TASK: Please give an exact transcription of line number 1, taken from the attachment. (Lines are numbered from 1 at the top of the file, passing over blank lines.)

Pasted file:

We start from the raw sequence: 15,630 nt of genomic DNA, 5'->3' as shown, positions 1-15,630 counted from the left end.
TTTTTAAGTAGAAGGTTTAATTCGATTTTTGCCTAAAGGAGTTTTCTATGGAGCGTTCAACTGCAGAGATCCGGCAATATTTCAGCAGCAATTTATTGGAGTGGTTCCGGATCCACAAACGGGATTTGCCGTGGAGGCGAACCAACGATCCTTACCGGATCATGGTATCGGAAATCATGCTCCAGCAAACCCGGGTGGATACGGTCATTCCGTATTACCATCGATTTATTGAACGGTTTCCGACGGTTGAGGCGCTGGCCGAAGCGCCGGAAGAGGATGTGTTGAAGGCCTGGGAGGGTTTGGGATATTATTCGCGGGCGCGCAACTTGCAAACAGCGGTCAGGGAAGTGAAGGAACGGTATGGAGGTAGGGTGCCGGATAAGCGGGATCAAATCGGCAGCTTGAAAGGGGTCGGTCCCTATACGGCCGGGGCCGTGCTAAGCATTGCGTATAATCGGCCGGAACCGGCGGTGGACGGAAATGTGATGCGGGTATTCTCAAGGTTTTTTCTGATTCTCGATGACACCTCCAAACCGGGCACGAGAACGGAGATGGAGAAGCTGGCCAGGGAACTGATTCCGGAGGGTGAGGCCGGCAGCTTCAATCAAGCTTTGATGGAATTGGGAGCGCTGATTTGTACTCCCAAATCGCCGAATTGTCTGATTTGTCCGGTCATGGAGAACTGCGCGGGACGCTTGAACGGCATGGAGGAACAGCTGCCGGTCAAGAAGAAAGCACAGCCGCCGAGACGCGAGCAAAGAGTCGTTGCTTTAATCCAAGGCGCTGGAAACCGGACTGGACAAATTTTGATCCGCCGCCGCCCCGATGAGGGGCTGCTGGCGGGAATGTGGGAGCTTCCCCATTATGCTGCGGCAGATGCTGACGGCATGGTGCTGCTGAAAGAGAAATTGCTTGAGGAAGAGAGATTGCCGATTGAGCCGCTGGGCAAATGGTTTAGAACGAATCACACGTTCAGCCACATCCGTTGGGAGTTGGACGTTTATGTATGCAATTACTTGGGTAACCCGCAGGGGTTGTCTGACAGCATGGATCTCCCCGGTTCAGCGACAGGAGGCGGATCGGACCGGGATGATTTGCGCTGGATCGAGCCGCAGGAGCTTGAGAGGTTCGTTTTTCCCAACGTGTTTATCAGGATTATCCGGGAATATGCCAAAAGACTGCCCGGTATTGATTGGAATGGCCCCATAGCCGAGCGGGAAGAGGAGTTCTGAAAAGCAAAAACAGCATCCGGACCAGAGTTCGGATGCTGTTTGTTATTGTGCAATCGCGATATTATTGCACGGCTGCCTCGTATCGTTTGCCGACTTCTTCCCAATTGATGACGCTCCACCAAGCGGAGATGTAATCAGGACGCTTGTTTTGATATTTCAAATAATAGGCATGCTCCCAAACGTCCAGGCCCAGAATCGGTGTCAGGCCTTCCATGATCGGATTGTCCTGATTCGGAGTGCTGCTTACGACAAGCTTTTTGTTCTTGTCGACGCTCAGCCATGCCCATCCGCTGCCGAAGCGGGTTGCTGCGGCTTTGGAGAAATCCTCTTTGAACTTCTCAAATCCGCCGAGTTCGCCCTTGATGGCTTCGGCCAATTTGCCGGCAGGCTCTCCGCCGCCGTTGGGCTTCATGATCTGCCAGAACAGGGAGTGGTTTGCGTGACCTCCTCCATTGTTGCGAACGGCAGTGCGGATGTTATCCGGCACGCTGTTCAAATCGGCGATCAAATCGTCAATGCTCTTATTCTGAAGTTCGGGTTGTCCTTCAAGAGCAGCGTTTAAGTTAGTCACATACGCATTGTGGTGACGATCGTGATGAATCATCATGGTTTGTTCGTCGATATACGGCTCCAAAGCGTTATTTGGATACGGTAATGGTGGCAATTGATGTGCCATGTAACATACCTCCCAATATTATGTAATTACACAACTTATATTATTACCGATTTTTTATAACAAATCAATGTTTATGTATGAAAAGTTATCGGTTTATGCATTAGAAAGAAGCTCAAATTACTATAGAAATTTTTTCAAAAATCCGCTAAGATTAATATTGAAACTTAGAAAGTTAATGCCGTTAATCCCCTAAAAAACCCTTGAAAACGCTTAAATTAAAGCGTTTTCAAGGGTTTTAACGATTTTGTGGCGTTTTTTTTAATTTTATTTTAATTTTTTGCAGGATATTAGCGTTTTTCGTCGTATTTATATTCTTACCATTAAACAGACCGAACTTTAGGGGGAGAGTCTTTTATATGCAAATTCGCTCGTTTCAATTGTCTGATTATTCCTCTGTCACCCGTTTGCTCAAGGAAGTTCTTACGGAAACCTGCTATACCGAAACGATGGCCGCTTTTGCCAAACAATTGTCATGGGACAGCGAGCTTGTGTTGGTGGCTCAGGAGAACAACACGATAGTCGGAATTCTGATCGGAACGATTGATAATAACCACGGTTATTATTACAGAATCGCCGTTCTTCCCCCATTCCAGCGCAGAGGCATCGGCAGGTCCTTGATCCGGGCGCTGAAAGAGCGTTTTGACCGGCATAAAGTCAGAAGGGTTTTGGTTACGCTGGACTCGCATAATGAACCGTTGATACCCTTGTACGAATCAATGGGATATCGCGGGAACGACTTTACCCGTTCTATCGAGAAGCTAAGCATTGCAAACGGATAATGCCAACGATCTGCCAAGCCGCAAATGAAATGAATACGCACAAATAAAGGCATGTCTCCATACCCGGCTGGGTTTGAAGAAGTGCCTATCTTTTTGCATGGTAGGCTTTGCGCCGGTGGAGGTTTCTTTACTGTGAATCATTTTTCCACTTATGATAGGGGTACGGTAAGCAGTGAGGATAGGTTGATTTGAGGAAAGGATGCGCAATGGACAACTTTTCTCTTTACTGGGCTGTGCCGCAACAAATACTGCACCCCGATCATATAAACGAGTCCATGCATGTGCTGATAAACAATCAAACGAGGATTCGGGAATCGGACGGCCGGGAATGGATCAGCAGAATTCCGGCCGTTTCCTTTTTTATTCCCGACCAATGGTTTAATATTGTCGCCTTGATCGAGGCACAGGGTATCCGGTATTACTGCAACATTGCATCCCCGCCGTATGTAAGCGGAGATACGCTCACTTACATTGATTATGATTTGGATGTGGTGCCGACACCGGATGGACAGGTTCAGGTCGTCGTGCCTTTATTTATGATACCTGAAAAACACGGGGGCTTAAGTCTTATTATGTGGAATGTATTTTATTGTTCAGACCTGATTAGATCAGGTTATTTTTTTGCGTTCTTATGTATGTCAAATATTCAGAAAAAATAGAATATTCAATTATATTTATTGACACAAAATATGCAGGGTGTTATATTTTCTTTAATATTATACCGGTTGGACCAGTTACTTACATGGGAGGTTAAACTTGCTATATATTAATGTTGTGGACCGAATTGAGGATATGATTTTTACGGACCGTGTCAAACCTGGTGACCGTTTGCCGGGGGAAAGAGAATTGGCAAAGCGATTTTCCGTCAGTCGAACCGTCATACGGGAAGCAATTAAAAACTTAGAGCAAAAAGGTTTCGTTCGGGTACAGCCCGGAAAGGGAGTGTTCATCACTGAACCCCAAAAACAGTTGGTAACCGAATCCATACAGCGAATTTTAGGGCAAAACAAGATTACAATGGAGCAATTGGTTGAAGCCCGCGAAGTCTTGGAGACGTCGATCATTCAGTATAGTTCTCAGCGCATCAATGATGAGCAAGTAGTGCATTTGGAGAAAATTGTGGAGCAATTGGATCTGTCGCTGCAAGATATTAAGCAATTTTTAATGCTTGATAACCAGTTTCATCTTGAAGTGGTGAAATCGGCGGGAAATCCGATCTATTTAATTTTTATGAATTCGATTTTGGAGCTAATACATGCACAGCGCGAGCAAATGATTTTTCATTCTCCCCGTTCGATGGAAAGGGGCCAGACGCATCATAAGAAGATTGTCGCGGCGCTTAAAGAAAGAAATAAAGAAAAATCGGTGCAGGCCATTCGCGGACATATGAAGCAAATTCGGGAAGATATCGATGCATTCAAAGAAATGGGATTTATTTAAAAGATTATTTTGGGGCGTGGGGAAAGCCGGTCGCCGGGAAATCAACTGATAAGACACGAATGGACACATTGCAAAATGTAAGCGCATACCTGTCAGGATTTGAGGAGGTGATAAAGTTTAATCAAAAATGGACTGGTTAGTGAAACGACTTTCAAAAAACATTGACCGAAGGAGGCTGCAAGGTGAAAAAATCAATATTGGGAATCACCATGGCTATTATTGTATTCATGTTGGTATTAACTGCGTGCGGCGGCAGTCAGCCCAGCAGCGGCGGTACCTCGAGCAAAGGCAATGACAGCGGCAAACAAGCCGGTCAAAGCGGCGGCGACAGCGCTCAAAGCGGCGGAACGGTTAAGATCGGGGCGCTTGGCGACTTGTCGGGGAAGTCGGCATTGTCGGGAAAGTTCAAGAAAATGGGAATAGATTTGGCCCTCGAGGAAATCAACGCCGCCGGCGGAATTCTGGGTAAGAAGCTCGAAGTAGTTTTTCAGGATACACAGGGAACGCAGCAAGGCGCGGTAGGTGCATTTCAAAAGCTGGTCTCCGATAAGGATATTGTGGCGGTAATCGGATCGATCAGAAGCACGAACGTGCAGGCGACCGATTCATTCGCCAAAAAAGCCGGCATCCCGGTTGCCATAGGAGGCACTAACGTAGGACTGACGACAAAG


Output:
We start from the raw sequence: 15,630 nt of genomic DNA, 5'->3' as shown, positions 1-15,630 counted from the left end.